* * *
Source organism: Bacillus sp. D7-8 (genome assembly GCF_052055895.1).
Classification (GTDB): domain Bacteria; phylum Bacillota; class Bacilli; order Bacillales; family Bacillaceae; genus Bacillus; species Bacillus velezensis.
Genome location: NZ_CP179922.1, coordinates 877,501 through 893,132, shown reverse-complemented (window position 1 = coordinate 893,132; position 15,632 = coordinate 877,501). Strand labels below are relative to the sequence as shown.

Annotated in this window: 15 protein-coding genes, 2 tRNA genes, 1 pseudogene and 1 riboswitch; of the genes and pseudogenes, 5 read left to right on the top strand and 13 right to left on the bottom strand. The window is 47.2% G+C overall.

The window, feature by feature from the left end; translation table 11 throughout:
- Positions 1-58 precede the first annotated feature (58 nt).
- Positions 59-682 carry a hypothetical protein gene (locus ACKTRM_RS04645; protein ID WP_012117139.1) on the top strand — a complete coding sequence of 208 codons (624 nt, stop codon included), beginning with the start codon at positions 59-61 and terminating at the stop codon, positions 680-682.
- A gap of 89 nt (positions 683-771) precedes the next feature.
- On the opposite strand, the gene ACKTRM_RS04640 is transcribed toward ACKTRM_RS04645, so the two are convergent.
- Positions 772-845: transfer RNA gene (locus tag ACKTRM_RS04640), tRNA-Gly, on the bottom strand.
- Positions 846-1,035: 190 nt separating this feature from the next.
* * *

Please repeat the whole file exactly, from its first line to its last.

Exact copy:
Source organism: Bacillus sp. D7-8 (genome assembly GCF_052055895.1).
Classification (GTDB): domain Bacteria; phylum Bacillota; class Bacilli; order Bacillales; family Bacillaceae; genus Bacillus; species Bacillus velezensis.
Genome location: NZ_CP179922.1, coordinates 877,501 through 893,132, shown reverse-complemented (window position 1 = coordinate 893,132; position 15,632 = coordinate 877,501). Strand labels below are relative to the sequence as shown.

Annotated in this window: 15 protein-coding genes, 2 tRNA genes, 1 pseudogene and 1 riboswitch; of the genes and pseudogenes, 5 read left to right on the top strand and 13 right to left on the bottom strand. The window is 47.2% G+C overall.

The window, feature by feature from the left end; translation table 11 throughout:
- Positions 1-58 precede the first annotated feature (58 nt).
- Positions 59-682 carry a hypothetical protein gene (locus ACKTRM_RS04645; protein ID WP_012117139.1) on the top strand — a complete coding sequence of 208 codons (624 nt, stop codon included), beginning with the start codon at positions 59-61 and terminating at the stop codon, positions 680-682.
- A gap of 89 nt (positions 683-771) precedes the next feature.
- On the opposite strand, the gene ACKTRM_RS04640 is transcribed toward ACKTRM_RS04645, so the two are convergent.
- Positions 772-845: transfer RNA gene (locus tag ACKTRM_RS04640), tRNA-Gly, on the bottom strand.
- Positions 846-1,035: 190 nt separating this feature from the next.